Making a downpayment of 20% or more can help individuals avoid mortgage insurance and start building equity and wealth faster.
Contrary to what you may hear, people with lower credit scores will still be paying a higher mortgage insurance rate than people with good credit.
Paying off credit card balances and other loans as much as possible can help individuals maximize their credit rating before applying for a mortgage.
Several clients have reached out recently because they’ve seen news reports about a "new" unfair tax on mortgage borrowers who have higher credit scores. Or maybe a young adult or close relative has asked if they should intentionally lower their credit score to get a better deal on a mortgage. Don’t do it!
Even with substantially higher mortgage rates than we’ve seen in recent years, housing in this part of the country is still very expensive and borderline out of reach for many young people. Townhouses and starter homes are in the $500,000 range and full-size single-family homes in our area average about $750,000. Even those with good, steady incomes and good credit can find it difficult to make the 20% downpayment ($100,000 to $150,000) required to avoid mortgage insurance.
A colleague of mine, Tyler Howe, a mortgage specialist at Finance of America Mortgage LLC, shared a (misleading) recent headline with me screaming: "620 FICO SCORE GETS A 1.75% FEE DISCOUNT" and "740 FICO SCORE PAYS 1% FEE."
This all has to do with changes to Loan Level Price Adjustments (LLPAs) imposed by Fannie Mae and Freddie Mac, the two entities that guarantee a vast majority of new mortgages. “LLPAs are based on loan features such as your credit score and the loan-to-value ratio among other things,” Howe said. “They've been changed several times over the years and a fairly substantial change was announced in January of this year.”
What Howe is referring to is also called mortgage insurance, which is the additional expense that homebuyers must pay if they put down less than 20% of the purchase price when buying a property. While the mortgage insurance attached to some home loans goes away after homeowners pay off a certain amount of their loan balance, mortgage insurance tied to FHA loans remains in force until the entire mortgage is paid off -- unless the buyer put down at least 10% at the time of purchase.
FHA mortgages are intended for low- and middle-income homebuyers, as they require lower down payments and allow for more flexibility on credit requirements than conventional mortgage loans do. FHA requirements include mortgage insurance for FHA loans in 2023 to protect lenders against losses that result from defaults on home mortgages. Again, mortgage insurance premiums are required when down payments are less than 20% of the appraised value. So, none of this applies to you or an adult child in your life if they can put down 20% or more for a downpayment to obtain a conventional mortgage. But even people with good credit may have trouble meeting the 20% threshold with today’s near record high housing prices and substantially higher mortgage rates. It’s even more challenging if they’re still paying off student loans, a major out-of-pocket medical expense, or caring for a special needs child. Again, we have a well-intentioned government policy that can cause more harm than good (remember the 2008 financial crisis?). For instance, the government is taking away the price adjustments that are imposed based on your credit and the loan-to-value ratio.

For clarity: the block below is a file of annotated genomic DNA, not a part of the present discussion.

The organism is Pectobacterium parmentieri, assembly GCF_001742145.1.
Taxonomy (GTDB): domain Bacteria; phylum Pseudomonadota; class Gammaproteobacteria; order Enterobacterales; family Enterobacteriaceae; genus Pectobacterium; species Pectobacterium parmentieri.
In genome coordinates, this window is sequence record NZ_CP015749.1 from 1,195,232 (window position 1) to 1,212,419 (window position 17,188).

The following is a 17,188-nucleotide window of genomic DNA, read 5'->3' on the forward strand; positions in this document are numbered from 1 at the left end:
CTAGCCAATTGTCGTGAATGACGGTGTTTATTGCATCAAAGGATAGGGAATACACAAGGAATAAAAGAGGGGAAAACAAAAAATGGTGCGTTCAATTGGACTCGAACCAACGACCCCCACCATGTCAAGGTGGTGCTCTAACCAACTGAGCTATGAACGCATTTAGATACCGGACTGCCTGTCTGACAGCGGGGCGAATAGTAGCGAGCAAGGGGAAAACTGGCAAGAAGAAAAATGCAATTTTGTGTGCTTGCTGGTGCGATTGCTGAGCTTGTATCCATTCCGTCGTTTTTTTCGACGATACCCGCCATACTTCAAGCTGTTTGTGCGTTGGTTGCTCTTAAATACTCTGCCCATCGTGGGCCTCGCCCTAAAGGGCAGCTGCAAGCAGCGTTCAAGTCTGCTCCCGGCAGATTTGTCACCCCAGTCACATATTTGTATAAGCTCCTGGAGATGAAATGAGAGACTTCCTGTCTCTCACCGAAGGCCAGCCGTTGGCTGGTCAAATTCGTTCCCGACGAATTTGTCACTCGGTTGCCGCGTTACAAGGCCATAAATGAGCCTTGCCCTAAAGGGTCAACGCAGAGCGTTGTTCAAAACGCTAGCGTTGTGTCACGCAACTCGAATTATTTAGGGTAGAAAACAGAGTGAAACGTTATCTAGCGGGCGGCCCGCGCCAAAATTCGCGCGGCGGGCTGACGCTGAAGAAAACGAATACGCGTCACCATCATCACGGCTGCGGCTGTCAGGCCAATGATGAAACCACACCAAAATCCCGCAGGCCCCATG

Why should people with good credit be penalized?
If you have a good credit score of 740 and a solid loan-to-value (LTV) ratio in the 80% to 85% range, your fee will be GOING UP to 1% from the current 0.25. By contrast, if you have a mediocre credit score of 640, your fee is GOING DOWN to 2.5% from 4.25%. The potential homebuyer with the weaker credit score is still paying 1.5% more; the government is simply trying to level the disparity between what people with good credit and lesser credit pay for mortgage insurance. Before the new rules went into effect, there was a spread of 4% between people with good credit and bad credit.
Again, if you or someone close to you is planning to buy a home, our recommendation is always to put down at least 20% so you can avoid the hassle of mortgage insurance and start building equity (and wealth) much faster. You may have to set your sights a little lower to meet the 20% downpayment threshold, but the savings and peace of mind are worth it. Over time, you can always expand or move to get the home you truly want.
And, by all means, pay off all of your credit card balances and other loans as much as you can so you can maximize your credit rating before applying for a mortgage. The savings, when compounded over the 15-to-30-year life of your mortgage can be eye-opening. So don’t be tempted to lower your income or lower your credit score, just to qualify for apparent mortgage assistance.
If you or someone close to you has concerns about your credit rating or mortgage, please don’t hesitate to reach out. We’re very experienced in this area and happy to help.
DAN SATZ MS, CFP® is a Wealth Manager at Novi Wealth